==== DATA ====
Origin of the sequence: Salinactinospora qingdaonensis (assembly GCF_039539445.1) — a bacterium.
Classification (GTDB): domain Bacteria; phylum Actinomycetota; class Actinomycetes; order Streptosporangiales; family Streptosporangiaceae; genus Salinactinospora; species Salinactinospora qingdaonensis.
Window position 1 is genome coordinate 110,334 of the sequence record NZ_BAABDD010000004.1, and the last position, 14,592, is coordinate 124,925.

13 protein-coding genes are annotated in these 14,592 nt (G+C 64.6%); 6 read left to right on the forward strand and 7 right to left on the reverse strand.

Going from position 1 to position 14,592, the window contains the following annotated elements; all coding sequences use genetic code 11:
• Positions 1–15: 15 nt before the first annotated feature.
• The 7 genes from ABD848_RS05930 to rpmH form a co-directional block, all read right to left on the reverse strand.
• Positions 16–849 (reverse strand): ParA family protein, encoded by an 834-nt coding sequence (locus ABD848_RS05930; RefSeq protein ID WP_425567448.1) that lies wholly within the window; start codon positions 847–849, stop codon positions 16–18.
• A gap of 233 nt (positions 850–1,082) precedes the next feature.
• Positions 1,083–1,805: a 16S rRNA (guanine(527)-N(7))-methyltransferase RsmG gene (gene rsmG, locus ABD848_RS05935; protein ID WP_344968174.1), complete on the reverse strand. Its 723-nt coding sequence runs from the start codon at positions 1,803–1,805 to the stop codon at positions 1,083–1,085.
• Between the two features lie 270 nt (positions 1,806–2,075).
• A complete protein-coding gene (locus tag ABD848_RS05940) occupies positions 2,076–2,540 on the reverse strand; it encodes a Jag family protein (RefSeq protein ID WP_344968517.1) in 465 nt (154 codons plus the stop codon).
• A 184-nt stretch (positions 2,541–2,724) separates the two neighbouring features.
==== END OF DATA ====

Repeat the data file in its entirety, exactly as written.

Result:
Origin of the sequence: Salinactinospora qingdaonensis (assembly GCF_039539445.1) — a bacterium.
Classification (GTDB): domain Bacteria; phylum Actinomycetota; class Actinomycetes; order Streptosporangiales; family Streptosporangiaceae; genus Salinactinospora; species Salinactinospora qingdaonensis.
Window position 1 is genome coordinate 110,334 of the sequence record NZ_BAABDD010000004.1, and the last position, 14,592, is coordinate 124,925.

13 protein-coding genes are annotated in these 14,592 nt (G+C 64.6%); 6 read left to right on the forward strand and 7 right to left on the reverse strand.

Going from position 1 to position 14,592, the window contains the following annotated elements; all coding sequences use genetic code 11:
• Positions 1–15: 15 nt before the first annotated feature.
• The 7 genes from ABD848_RS05930 to rpmH form a co-directional block, all read right to left on the reverse strand.
• Positions 16–849 (reverse strand): ParA family protein, encoded by an 834-nt coding sequence (locus ABD848_RS05930; RefSeq protein ID WP_425567448.1) that lies wholly within the window; start codon positions 847–849, stop codon positions 16–18.
• A gap of 233 nt (positions 850–1,082) precedes the next feature.
• Positions 1,083–1,805: a 16S rRNA (guanine(527)-N(7))-methyltransferase RsmG gene (gene rsmG, locus ABD848_RS05935; protein ID WP_344968174.1), complete on the reverse strand. Its 723-nt coding sequence runs from the start codon at positions 1,803–1,805 to the stop codon at positions 1,083–1,085.
• Between the two features lie 270 nt (positions 1,806–2,075).
• A complete protein-coding gene (locus tag ABD848_RS05940) occupies positions 2,076–2,540 on the reverse strand; it encodes a Jag family protein (RefSeq protein ID WP_344968517.1) in 465 nt (154 codons plus the stop codon).
• A 184-nt stretch (positions 2,541–2,724) separates the two neighbouring features.